Texas Law Forces Pregnant Woman To Stay on Life Support Against Family's Wishes

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Here is the sad situation: a Texas man wants his wife taken off life support. But Erick Munoz's wife, Marlise, is 18 weeks pregnant. In Texas, where the couple lives, it is illegal to interfere with the life of a child when the mother is on life support. And so Marlise is being forced to stay on life support machines by Texas law — against her next of kin's wishes.

Of course, Munoz says he did not approach this decision lightly. After finding Marlise unconscious Nov. 26, he rushed her to John Peter Smith Hospital in Fort Worth, where she has remained unresponsive. Doctors suspect she suffered a pulmonary embolism.

"You just never think it's going to be you," Munoz says. "It's hard to reach the point where you wish your wife's body would stop."

Even though they never officially signed a Do Not Resuscitate form, Munoz says the couple had discussed life support after Marlise's brother died eight years ago. Munoz says Marlise never wanted a machine to keep her alive. The couple, who already have a 1-year-old, worked as paramedics and saw firsthand the struggles that life-or-death situations pose for different patients.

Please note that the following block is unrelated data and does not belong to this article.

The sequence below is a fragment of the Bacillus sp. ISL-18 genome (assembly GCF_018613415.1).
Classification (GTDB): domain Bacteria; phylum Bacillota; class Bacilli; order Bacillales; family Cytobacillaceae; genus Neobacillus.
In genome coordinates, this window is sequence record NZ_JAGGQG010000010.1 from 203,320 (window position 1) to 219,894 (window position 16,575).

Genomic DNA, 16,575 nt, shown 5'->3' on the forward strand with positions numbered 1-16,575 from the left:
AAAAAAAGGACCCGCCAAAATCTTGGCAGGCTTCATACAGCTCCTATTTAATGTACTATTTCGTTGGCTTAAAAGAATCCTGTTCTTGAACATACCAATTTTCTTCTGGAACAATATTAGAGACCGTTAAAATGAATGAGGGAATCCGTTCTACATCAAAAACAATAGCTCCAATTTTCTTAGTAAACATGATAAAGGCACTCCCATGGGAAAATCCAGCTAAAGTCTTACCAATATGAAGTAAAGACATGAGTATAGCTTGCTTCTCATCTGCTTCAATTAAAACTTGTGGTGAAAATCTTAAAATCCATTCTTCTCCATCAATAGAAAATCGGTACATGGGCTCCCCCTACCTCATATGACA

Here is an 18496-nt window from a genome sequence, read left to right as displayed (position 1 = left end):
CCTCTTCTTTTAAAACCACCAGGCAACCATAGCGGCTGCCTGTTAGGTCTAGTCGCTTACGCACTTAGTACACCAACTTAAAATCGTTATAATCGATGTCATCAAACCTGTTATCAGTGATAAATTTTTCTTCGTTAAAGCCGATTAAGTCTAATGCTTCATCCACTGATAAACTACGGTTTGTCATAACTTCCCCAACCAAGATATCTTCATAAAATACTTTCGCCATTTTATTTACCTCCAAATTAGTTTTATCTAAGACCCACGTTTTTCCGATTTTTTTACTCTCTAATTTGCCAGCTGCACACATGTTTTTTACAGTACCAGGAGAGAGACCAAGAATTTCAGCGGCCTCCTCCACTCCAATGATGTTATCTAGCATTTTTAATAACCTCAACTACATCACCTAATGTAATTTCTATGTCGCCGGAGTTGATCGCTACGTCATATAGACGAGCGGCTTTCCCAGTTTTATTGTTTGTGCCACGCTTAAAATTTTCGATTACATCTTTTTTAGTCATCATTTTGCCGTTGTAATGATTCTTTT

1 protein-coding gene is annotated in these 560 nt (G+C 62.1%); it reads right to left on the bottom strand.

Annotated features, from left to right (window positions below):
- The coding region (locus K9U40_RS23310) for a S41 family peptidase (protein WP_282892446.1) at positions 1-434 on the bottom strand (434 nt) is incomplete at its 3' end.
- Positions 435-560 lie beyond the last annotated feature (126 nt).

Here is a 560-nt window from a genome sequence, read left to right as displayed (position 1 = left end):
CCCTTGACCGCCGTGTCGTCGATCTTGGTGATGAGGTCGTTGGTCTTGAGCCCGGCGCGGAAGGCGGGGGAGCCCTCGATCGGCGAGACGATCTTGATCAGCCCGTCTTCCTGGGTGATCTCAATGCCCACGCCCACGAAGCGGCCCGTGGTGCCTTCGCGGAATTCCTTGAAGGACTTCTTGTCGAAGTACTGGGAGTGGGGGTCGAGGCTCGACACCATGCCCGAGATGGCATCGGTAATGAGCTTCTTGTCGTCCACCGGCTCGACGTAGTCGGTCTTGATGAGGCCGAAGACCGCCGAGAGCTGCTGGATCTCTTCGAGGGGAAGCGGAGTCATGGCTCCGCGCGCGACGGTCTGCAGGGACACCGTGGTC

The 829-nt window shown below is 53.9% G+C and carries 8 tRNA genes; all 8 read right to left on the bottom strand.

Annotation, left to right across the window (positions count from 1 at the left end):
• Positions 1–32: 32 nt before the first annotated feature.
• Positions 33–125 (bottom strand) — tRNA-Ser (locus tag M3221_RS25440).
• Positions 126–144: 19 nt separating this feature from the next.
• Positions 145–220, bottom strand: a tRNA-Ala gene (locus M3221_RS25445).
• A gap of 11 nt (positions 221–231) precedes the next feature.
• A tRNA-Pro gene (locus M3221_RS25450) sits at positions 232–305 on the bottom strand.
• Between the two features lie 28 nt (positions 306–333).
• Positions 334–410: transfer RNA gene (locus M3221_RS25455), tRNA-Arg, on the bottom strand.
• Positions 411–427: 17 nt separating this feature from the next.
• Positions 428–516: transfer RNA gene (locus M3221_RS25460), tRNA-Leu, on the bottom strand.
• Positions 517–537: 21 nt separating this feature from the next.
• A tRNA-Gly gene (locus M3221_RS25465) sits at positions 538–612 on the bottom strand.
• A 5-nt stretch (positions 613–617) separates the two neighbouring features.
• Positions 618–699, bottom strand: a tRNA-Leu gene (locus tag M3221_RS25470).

"We knew what her wishes were," Munoz says.

Even if they had signed a DNR form, Texas law still mandates that a pregnant woman be kept alive for the baby's sake. And if Marlise's family filed an injunction, experts say it would be unlikely that a judge would override the law. The state's Health and Safety Code is very clear-cut, stating: "A person may not withdraw or withhold life-sustaining treatment under this subchapter from a pregnant patient."

Doctors say the baby still has a normal heartbeat, and they will know more about its health after tests can be performed in mid-February. But Munoz is worried that his child's brain development will be stunted. He also says even though his wishes are unpopular with some people, he doesn't this decision to spiral into a pro-life/pro-choice battle.

"They don't know how long the baby was without nutrients and oxygen," Munoz says. "But I'm aware what challenges I might face ahead."

At least 22 other states require pregnant women to be hooked up to life support if a fetus can be saved.